Proposals submitted to address the Measurement goal are designed to
- develop and validate new assessments,
- validate existing assessments,
- adapt and validate assessments originally designed and used for research purposes for broader use in instructional settings,
- develop and test new techniques for assessment or analysis of assessment data in the context of state accountability standards and systems, and
- develop assessments used to certify or assess education professionals (e.g., teachers, education leaders, related service providers) and validate these assessments or existing assessments against student outcomes.
Significance: Applicants address the significance of their proposal by (i) posing clear aims for the project, (ii) clearly describing the theoretical and empirical rationale for the proposed assessment, (iii) describing the components of the assessment, and (iv) providing a compelling rationale justifying the importance of the proposed research, which may include input from education stakeholders such as practitioners and policymakers.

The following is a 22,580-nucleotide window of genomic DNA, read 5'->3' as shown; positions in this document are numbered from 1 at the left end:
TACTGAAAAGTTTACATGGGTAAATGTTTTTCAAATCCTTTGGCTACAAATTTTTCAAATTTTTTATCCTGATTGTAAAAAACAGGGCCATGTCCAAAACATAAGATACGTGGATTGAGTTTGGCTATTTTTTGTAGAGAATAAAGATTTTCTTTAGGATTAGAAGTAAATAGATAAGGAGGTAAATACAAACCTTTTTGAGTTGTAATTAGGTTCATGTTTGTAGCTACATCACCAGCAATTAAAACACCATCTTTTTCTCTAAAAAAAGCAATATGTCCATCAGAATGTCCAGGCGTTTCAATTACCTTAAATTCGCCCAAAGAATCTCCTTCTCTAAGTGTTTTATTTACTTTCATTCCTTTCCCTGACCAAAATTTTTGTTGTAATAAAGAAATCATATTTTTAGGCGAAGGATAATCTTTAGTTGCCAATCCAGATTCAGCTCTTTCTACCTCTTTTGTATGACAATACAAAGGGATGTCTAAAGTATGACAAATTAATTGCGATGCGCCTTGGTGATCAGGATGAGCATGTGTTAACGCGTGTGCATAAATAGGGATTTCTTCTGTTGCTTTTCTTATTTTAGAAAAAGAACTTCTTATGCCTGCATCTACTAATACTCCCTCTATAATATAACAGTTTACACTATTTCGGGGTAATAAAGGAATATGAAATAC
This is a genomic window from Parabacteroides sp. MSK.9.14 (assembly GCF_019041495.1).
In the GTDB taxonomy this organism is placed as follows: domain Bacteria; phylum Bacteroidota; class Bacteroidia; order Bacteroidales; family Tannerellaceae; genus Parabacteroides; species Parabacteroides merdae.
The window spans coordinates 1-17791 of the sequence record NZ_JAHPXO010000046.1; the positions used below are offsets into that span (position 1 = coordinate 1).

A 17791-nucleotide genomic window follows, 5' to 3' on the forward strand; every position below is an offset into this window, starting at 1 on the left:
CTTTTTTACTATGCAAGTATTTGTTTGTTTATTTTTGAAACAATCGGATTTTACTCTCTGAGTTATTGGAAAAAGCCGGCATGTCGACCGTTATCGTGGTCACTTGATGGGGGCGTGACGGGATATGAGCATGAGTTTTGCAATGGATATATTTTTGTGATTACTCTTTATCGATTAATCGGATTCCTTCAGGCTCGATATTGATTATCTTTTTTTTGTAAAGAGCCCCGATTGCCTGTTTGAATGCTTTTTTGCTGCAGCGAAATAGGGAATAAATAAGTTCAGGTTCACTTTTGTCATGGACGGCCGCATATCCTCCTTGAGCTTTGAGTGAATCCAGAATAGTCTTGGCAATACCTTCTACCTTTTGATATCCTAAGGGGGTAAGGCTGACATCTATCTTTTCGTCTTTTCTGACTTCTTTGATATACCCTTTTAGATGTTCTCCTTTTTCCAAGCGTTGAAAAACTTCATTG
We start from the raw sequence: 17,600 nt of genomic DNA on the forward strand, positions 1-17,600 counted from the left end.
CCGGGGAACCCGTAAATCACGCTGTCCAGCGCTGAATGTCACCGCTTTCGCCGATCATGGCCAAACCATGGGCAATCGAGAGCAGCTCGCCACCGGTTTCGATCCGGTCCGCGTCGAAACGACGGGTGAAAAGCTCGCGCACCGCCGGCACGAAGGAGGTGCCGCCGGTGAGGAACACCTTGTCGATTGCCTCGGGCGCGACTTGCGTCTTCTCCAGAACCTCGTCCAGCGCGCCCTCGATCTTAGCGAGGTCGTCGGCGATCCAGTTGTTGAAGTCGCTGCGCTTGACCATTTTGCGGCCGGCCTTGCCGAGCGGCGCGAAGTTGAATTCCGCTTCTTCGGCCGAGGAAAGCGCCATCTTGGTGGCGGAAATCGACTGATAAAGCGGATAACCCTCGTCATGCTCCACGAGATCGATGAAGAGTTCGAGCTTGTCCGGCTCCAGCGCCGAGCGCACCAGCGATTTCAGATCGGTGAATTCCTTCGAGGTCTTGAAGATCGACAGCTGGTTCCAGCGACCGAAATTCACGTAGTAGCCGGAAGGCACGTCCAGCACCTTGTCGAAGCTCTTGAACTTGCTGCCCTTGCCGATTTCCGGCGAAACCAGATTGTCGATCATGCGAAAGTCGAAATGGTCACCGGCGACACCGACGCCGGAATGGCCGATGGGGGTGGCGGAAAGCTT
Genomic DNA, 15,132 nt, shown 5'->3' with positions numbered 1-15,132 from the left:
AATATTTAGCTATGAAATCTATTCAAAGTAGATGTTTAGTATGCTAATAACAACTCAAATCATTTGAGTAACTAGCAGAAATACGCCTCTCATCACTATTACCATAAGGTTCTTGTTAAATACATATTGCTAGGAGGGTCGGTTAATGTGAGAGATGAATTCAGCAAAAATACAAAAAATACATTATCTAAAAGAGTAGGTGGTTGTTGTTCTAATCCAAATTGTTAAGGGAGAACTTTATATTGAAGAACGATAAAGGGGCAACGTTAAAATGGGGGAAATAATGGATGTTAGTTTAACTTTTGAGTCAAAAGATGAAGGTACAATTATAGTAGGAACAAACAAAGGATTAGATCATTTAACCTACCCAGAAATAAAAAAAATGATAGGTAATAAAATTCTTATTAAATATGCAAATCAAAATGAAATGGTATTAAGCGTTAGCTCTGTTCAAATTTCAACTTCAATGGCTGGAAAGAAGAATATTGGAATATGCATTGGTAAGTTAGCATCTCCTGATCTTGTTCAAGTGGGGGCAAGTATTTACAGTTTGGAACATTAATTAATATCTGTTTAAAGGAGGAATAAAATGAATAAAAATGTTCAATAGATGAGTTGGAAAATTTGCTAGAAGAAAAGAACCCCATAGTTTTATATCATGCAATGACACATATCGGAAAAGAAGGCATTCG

Awards: Typical awards for Measurement projects are $150,000 to $300,000 (total cost = direct + indirect costs) per year for up to 4 years. The maximum duration of the award is 4 years and the maximum award for a 4-year project is $1,600,000 (total cost). The size of the award depends on the scope of the project.
Examples of funded research
Measuring Early Communication Development in Children with ASD
The purpose of this study is to modify and validate an existing assessment, theCommunication Complexity Scale (CCS), so that it reflects current communication abilities in school-age children with autism spectrum disorder (ASD) and minimal verbal skills, is reliable and valid for measuring outcomes and educational progress, can be learned by teachers and related service personnel within a feasible time period, and is affordable to use. The CCS has been developed and assessed with promising results but requires modification for live-scoring during naturally occurring communication in classroom contexts to provide ongoing progress and outcome data more efficiently than the original tool. These enhancements to the CCS would enable school personnel to have a reliable and valid means of evaluating communication progress and outcomes for students with ASD (ages 3–18 years) who are minimally verbal.